The most common cause of hypothyroidism is Hashimoto’s disease. Hashimoto’s disease is an autoimmune thyroid disorder, characterized by the production of thyroid antibodies by the immune system. What that means is your immune system mistakenly attacks your thyroid and destroys thyroid tissue. In 90% of the cases if you are diagnosed with hypothyroidism, you have Hashimoto’s.
The diagnosis is made by measuring blood levels of thyroid hormones T4 and T3 and thyroid-stimulating hormone (TSH) to determine how the gland is functioning as well as TPO antibodies and Tg antibodies.
With Hashimoto’s disease the main problem lies within your immune system, not your thyroid. Regardless, western medicine treats Hashimoto’s with hormone supplementation to relieve symptoms, and does not address the auto-immune condition in any way. That’s one of the reasons why many patients continue to suffer from hypothyroidism symptoms after being put on thyroid medication.
2) Secondary hypothyroidism is a form of hypothyroidism that is becoming more common in recent years. The thyroid itself is working normally, but the anterior pituitary is no longer able to produce TSH due to some kind of anterior pituitary dysfunction. On a blood test you will see low TSH levels, and normal T4 and T3 levels.
3) Postpartum Thyroiditis – Pregnant women may develop abnormalities in her thyroid gland right after giving birth. The problem may be due to unbalanced hormones. In most cases, the condition resolves on its own.
4) Congenital hypothyroidism occurs in one in every 3,000 – 4,000 births, making it the most common hormonal disorder in infants. In 90% of these cases, it persists throughout life.
5) Subclinical hypothyroidism refers to elevated TSH levels in patients with otherwise normal levels of thyroid hormone, both FT4 and FT3, associated with few or no symptoms of hypothyroidism. In most cases subclinical hypothyroidism is caused by autoimmune thyroid disease. In this type of hypothyroidism it’s important to address and improve immune health which can resolve subclinical hypothyroidism.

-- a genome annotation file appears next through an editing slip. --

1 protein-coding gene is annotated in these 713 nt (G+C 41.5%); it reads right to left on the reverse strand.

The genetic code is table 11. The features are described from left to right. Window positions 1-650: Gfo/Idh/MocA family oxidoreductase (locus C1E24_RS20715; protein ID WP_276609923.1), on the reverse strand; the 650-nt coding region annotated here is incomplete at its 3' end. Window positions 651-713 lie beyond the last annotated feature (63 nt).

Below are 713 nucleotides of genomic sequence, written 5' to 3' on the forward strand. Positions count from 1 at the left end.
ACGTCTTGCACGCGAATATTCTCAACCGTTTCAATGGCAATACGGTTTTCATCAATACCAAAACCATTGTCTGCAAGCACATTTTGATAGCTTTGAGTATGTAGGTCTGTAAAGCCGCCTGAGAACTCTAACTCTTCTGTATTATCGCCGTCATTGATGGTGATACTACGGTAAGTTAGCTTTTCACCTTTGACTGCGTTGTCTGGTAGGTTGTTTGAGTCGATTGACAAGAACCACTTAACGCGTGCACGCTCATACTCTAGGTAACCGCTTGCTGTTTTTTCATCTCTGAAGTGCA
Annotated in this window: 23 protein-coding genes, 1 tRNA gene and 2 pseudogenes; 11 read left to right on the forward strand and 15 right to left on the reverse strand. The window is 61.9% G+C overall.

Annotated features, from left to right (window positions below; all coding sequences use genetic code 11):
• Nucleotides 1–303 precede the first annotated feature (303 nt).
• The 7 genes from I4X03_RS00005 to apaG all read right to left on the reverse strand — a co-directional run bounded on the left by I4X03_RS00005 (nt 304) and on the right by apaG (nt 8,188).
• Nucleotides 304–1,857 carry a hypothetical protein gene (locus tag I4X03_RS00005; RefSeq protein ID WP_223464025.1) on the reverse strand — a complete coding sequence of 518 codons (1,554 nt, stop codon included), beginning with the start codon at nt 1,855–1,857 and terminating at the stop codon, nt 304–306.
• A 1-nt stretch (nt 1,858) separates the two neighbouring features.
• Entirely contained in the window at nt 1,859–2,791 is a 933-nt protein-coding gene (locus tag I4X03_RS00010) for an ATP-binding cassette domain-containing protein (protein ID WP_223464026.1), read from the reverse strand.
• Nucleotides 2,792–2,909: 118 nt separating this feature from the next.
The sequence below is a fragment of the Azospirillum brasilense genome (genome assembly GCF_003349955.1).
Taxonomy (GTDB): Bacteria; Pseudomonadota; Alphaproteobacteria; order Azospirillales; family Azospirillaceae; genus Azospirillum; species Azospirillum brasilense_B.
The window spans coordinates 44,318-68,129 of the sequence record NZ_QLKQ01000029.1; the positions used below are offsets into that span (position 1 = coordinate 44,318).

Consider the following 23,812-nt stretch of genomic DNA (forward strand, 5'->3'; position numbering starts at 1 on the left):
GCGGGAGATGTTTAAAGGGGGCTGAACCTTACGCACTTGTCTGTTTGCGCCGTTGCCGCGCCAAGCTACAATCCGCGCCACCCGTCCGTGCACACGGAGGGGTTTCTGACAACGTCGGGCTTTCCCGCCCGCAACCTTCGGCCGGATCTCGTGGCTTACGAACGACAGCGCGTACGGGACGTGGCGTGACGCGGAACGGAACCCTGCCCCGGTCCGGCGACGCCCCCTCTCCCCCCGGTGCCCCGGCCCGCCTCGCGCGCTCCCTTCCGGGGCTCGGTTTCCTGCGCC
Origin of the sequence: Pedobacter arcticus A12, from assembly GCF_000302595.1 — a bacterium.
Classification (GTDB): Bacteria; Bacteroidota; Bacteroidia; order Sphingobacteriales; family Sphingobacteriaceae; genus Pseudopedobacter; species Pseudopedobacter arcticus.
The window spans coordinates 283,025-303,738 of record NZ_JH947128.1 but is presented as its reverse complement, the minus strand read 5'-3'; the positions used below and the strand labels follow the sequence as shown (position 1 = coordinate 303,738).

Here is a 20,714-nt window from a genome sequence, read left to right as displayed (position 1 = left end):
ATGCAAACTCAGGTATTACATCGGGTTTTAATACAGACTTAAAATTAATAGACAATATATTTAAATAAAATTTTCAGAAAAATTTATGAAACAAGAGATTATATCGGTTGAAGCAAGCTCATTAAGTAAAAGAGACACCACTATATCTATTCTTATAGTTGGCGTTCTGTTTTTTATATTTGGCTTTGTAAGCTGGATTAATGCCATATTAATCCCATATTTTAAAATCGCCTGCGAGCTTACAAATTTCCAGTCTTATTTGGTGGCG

Obtaining the Right Diagnosis
I want to point out once again the importance of obtaining a correct diagnosis. I’ll give you an example from an article I recently read about actress Gina Rodriguez. She was diagnosed as having “thyroid disease” about 10 years earlier. However, she did not realize that the cause of her condition was actually Hashimoto’s Thyroiditis.
“While I was shooting the pilot, I was training for a half marathon and I went to see my holistic doctor right after the marathon was done.“She said, ‘From your test results, let’s talk about your Hashimoto’s (disease).’ And I was like, ‘What are you talking about? I have thyroid disease’ and she said, ‘No, no you have Hashimoto’s and to be honest, I don’t know how you’re standing right now and why you’re not asleep. I thought somebody would be bringing you here.’
Something similar happened to me as well, my doctor told me that “my thyroid is off” and that was it. I had to look up my lab results online to find out that I did indeed have Hashimoto’s but apparently my then-doctor didn’t think it was important to inform me that I had an auto-immune disease.
On that note, if your doctor gave you a generic diagnosis like “thyroid disease” please discuss with him or her further and request a copy of your bloodwork for a second opinion if necessary. I’m a huge proponent of being your own advocate – you have to be informed, ask the right questions and work towards improvement. Unfortunately the vast majority of practitioners will send you home with a synthroid prescription, and tell you there’s nothing else they can do for you. So it’s important for patients to be educated and take control of their own health.
In the next article we’ll discuss hypothyroidism and Hashimoto’s in more detail – understanding your condition is essential in determining the right treatment.